Oh, okay. So the defenses were primed to stop the running game on fourth down and THAT is why these conversions didn't work? I figured there was a bullshit reason, but now I know that reason. The Ravens averaged 4.9 yards per carry and Steelers averaged 5.1 yards per carry on the night. So why weren't the defenses primed to stop the run for the rest of the game and primed up only on short down situations where the wind wouldn't be as much of a factor due to the increased odds of the Ravens throwing a short pass? I only ask because if the reason these conversions didn't work is because both teams were primed to stop the run, it certainly doesn't show in the box score. A short passing play on fourth-and-short is more likely than a long passing play, due to the small amount of yardage needed, and a short passing play wouldn't be affected by the wind. So neither defense was primed to stop the run on the night, except in situations when a short passing play to get the first down was more likely? That's your bullshit reasoning?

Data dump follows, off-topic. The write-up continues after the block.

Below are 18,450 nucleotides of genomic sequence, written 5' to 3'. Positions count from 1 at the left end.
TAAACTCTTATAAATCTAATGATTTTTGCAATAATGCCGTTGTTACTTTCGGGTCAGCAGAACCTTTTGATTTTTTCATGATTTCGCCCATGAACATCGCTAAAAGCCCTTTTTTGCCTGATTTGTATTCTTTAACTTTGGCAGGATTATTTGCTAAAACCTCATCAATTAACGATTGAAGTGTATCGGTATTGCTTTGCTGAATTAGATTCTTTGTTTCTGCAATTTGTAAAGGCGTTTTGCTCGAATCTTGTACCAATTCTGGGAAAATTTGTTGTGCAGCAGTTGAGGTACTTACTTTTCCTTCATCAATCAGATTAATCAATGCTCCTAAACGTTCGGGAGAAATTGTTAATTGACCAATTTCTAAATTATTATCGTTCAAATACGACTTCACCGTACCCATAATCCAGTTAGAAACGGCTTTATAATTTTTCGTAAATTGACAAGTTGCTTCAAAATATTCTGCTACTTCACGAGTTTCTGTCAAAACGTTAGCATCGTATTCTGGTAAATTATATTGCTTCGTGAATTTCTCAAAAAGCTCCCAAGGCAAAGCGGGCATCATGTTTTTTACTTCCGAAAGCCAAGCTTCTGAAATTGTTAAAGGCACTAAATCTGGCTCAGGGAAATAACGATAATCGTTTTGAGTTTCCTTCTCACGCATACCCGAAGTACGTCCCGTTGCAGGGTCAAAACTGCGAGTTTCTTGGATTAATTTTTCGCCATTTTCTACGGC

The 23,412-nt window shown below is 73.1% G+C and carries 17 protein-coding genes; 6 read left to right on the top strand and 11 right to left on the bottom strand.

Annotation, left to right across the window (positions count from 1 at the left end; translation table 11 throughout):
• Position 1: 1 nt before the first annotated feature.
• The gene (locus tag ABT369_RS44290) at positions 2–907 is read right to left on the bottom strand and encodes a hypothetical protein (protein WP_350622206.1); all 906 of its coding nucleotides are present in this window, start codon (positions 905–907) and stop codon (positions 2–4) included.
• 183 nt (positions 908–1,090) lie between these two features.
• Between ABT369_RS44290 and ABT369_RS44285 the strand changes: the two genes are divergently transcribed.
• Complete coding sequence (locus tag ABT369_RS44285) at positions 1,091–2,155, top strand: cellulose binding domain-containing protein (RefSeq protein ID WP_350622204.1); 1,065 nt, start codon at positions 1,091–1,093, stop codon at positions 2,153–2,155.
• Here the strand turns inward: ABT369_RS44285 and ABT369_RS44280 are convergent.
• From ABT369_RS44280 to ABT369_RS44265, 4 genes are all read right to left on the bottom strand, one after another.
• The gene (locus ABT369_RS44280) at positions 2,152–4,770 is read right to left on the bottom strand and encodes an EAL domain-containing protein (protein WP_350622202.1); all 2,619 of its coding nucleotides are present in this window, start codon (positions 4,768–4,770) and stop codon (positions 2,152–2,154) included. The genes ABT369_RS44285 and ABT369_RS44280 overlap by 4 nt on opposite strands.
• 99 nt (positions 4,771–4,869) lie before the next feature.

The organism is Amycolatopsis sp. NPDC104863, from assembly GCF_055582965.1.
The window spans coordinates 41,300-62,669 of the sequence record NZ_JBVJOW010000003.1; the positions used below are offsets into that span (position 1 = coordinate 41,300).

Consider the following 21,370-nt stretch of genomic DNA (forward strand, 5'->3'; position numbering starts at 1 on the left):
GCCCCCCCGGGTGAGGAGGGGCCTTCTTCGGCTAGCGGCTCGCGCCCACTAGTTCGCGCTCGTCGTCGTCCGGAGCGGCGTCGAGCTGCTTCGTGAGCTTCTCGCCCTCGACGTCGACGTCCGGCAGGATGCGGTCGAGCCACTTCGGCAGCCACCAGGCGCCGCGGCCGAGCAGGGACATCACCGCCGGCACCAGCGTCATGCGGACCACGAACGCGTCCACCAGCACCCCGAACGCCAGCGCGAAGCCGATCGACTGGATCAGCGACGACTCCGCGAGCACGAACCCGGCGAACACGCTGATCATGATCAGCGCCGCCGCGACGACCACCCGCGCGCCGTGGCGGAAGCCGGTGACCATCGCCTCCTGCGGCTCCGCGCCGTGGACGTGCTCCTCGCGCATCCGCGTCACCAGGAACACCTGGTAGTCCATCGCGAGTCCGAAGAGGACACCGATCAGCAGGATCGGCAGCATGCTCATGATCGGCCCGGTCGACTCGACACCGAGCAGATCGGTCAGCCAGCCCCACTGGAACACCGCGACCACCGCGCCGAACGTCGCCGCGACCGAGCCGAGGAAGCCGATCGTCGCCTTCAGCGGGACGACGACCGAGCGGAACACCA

Or maybe Pittsburgh’s problem is that it did not go for it enough! Here is the 4th Down Bot’s live analysis of why the Steelers should have gone for it on fourth-and-2 in the first quarter, rather than settling for a field-goal attempt.
Oh good, more bullshit. It turns out there are a specific number of fourth down attempts required for a team to be sufficiently inspired to win the game. I never knew this, mostly because Gregg has not mentioned it until now.
Buffalo opened with three of four at home, badly needing to finish the first month at least 3-1. Come November, the Bills face a grueling five of six on the road. By Thanksgiving, Rex Ryan may have moved on to boasting about the 2016 season.
Gregg is fixated with coaches who have confidence and I'm not sure why. Rex Ryan likes to boast, but it's just part of how he runs his team. He likes building confidence.
Red Planet Note. The hit movie “The Martian” is causing commentators to wonder why there are no Mars missions in the planning stage. The NASA administrator Charles Bolden maintains people will stand on Mars in around 20 years. That’s like saying “By the 2030s, Congress will enact the annual budget bills on time.”